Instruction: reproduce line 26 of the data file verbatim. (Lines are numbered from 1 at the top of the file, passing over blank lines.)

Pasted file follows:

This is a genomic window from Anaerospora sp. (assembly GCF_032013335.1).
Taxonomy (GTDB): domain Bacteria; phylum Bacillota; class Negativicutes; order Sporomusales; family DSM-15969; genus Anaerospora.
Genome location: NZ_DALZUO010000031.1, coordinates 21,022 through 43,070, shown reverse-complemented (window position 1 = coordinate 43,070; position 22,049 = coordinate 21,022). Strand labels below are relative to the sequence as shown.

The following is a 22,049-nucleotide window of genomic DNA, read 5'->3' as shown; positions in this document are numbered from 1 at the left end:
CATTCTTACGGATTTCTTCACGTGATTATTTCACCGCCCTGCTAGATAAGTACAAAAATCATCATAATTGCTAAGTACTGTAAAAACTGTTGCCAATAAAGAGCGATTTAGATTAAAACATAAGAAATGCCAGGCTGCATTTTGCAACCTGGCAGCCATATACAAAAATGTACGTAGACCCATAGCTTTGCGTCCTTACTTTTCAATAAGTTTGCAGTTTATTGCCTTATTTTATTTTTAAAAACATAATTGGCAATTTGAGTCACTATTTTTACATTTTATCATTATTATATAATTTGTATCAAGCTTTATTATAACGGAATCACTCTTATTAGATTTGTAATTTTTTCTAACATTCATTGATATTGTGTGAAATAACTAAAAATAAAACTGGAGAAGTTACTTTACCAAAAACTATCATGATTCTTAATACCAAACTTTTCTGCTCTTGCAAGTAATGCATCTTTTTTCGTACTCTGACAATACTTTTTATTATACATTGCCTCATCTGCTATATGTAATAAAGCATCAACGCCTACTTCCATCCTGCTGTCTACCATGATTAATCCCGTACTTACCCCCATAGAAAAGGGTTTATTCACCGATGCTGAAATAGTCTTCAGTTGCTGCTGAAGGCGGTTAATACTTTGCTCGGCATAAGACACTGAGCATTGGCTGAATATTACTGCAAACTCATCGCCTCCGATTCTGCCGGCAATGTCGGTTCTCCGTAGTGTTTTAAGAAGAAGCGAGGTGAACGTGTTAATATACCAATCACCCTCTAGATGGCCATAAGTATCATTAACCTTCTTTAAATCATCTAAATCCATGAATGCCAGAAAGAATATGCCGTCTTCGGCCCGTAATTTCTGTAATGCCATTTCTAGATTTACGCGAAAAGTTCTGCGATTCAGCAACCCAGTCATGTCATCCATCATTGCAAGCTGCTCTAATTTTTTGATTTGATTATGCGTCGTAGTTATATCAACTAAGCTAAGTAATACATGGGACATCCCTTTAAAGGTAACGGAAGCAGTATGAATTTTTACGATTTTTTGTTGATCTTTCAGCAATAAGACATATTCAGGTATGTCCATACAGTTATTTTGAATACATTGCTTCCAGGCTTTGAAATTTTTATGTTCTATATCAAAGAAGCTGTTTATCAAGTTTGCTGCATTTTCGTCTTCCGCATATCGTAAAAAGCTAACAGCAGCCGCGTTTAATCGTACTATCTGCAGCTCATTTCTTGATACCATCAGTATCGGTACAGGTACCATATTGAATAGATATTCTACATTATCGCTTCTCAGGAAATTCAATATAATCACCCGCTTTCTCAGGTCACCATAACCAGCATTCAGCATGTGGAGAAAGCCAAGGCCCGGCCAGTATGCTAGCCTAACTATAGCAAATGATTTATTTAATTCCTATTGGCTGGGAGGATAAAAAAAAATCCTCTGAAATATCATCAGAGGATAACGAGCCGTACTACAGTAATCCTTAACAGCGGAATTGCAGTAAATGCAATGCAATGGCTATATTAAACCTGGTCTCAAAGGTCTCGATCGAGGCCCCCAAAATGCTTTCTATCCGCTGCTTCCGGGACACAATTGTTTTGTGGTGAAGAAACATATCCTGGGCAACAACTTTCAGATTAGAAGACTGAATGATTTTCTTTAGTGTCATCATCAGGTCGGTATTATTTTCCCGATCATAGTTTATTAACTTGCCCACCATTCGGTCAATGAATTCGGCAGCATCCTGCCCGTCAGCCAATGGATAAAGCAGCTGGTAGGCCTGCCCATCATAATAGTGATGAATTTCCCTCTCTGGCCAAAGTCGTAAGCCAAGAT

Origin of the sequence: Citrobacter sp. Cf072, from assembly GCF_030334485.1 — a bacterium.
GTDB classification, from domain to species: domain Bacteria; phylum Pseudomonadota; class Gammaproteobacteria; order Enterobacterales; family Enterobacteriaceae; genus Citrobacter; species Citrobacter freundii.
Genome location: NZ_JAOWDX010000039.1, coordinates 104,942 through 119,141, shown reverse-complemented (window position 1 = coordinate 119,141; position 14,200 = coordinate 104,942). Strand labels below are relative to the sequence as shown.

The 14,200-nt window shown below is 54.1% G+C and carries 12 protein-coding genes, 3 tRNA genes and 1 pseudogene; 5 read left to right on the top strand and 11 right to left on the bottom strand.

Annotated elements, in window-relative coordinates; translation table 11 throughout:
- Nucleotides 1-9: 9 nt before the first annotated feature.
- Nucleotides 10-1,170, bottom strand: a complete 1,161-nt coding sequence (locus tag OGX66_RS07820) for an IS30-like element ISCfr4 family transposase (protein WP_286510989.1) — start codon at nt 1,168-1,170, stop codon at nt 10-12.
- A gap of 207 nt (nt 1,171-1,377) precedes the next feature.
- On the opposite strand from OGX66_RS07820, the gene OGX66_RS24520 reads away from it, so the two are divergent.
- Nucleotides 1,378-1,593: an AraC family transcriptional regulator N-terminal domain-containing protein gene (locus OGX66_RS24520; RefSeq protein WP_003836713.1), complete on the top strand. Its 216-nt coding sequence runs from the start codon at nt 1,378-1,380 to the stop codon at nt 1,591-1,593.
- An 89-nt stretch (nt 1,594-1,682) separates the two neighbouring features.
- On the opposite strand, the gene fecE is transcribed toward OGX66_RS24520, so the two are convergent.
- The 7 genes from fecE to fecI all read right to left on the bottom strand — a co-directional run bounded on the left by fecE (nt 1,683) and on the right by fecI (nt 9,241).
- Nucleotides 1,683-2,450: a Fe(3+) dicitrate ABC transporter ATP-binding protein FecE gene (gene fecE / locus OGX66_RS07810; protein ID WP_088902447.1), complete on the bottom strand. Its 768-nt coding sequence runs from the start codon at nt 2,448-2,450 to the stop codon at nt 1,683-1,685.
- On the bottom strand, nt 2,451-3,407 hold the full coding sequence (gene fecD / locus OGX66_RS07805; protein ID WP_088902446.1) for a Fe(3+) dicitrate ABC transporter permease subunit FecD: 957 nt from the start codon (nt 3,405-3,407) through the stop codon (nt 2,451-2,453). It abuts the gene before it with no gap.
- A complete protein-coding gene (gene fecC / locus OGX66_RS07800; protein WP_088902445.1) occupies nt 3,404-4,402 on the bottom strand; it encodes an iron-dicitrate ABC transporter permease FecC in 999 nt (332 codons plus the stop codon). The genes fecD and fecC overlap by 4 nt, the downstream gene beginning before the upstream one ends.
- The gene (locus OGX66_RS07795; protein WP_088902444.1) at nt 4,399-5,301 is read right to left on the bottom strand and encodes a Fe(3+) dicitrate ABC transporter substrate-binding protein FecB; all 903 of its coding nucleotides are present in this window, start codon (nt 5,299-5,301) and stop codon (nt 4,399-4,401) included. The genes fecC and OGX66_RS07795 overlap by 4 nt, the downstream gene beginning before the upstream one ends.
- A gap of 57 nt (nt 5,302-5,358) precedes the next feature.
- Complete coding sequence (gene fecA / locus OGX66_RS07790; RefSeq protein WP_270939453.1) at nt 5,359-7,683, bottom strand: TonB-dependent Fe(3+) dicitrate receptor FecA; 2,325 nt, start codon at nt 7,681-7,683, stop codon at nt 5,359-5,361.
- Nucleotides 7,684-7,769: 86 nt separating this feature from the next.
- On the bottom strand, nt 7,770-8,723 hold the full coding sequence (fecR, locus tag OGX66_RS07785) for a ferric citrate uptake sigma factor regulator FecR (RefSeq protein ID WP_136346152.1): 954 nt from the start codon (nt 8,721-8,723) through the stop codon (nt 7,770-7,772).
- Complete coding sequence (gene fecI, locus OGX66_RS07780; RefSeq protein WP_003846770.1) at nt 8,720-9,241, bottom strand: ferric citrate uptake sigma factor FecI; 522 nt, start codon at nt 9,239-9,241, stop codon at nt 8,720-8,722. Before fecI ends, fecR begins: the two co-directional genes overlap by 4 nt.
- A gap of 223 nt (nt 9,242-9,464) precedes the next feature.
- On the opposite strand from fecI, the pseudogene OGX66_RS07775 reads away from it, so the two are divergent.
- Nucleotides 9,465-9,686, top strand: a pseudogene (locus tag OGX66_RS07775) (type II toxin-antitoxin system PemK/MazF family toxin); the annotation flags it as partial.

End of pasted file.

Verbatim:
- On the bottom strand, nt 7,770-8,723 hold the full coding sequence (fecR, locus tag OGX66_RS07785) for a ferric citrate uptake sigma factor regulator FecR (RefSeq protein ID WP_136346152.1): 954 nt from the start codon (nt 8,721-8,723) through the stop codon (nt 7,770-7,772).